Looking out her home’s picture window, Associate Professor Carmel Price sees children riding bikes, skipping and walking to school.
“It’s great seeing the kids so active first thing in the morning,” said Price, a Dearborn resident. “This year, I’ve seen more kids biking and walking in the morning than in past years. I’m hoping this is a trend that continues.”
In addition to seeing friends when they returned to school, there’s another reason why kids are excited this fall: The Safe Routes to School Program (SRTS). SRTS is a federal program that makes it safe, convenient and fun for children to roll — on bikes, skates or wheelchairs; children with physical differences are encouraged to participate too — and walk to school.
The national program was brought into the community by Healthy Dearborn — that’s the coalition that encourages a culture of health in Dearborn through promoting active living and healthy eating strategies and programming. Price serves on Healthy Dearborn’s Steering Committee and is chair of Healthy Dearborn’s research team, which helped secure the nearly $100,000 Michigan Fitness Foundation funding, through the Michigan Department of Transportation, to implement the national health-focused program for Dearborn Public Schools. Price worked closely on the grant with Susan Grasso, Healthy Dearborn Steering Committee member and Healthy Environments Action Team co-chair.
As part of the SRTS program, there’s a "Walk N Roll Junior Challenge" this academic year. Here’s how the contest works: Dearborn Public School students who participate will log how many days per week they walked or rolled to school. The school with the highest amount of participation among their students will be selected to win prizes and other schools will win prizes too, based on random drawings. Top awards include new bicycles. Bicycle racks will be provided to two schools based on need. And participation prizes include helmets and water bottles. The grant will be used to pay for prizes and stipends for physical education teachers and program coordinators.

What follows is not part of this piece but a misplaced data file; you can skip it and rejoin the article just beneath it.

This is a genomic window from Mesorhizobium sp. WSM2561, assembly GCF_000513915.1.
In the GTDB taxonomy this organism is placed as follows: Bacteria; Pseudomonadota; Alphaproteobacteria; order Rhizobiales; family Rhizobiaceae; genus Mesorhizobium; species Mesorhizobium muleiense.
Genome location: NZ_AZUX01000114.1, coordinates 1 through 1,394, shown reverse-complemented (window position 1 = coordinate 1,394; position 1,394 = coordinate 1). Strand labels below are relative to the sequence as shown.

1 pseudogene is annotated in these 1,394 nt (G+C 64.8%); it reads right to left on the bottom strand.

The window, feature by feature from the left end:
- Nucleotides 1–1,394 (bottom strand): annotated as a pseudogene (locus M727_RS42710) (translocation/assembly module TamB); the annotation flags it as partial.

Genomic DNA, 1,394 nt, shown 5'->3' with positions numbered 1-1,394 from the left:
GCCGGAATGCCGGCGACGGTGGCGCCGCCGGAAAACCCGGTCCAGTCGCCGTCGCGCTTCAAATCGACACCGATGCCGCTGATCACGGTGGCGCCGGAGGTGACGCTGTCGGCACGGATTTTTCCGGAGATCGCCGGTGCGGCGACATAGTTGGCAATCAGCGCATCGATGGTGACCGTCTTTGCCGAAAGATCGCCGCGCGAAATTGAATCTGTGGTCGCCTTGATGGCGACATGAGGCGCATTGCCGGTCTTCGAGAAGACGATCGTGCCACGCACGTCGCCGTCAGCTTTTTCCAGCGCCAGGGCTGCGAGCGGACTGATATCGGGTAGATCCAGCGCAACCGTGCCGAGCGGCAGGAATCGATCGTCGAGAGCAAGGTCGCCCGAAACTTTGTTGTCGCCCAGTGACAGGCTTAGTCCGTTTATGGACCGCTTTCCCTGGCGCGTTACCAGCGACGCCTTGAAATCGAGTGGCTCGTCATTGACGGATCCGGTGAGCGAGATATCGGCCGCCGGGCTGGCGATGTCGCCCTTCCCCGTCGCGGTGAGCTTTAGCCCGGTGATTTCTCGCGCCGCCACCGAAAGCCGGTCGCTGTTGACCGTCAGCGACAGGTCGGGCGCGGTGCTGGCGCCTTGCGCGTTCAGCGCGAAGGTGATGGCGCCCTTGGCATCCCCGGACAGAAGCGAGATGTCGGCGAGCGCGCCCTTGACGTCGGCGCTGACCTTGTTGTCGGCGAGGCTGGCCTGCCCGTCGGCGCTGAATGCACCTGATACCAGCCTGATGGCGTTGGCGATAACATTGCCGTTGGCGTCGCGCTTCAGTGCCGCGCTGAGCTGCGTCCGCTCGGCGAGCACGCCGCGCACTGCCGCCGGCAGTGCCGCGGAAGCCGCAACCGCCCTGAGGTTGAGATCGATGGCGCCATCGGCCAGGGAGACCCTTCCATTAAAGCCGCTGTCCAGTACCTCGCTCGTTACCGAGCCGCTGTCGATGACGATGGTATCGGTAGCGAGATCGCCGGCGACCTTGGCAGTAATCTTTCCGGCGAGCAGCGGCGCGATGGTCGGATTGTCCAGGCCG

Participating Dearborn Public Schools are Haigh Elementary, Howard Elementary, Lindbergh Elementary, McCullough-Unis School, McDonald Elementary, Oakman Elementary, O.L. Smith Middle School, Saline Elementary, Salina Intermediate and Whitmore-Bolles Elementary. The selected schools represent all areas of the city and are in close proximity to the streets used for the Dearborn Healthy Streets program. In the future, the plan is to have all elementary and middle schools participate if they choose.
“I live and work in Dearborn and I care a lot about this community. The SRTS program works well in Dearborn because we have neighborhood schools. The goal is to encourage kids, when they are able, to walk or bike with friends or family,” Price said.
The SRTS program in Dearborn is possible because of partnerships. The team of people working on the project include representation from the City of Dearborn, Dearborn Public Schools, Beaumont’s Healthy Dearborn Coalition, Leaders Advancing & Helping Communities and the University of Michigan-Dearborn. Through Price’s grant, UM-Dearborn secured the funding for the program.
Ryan Lazar, who is from the Dearborn Public Schools and helps coordinate the program, is pleased with the grant’s support and looks forward to seeing active change in the community. “An added benefit is that it alleviates vehicular traffic in areas around school, making the streets safer and less congested, but the ultimate goal is to encourage health and physical activity among our students,” Lazar said.
And — just a couple weeks into the program — the results are encouraging. Not only can Price see the increased biking and walking out her window, 823 students have enrolled in the SRTS program and 2081 walking or biking trips to school have been logged.
Article by Sarah Tuxbury.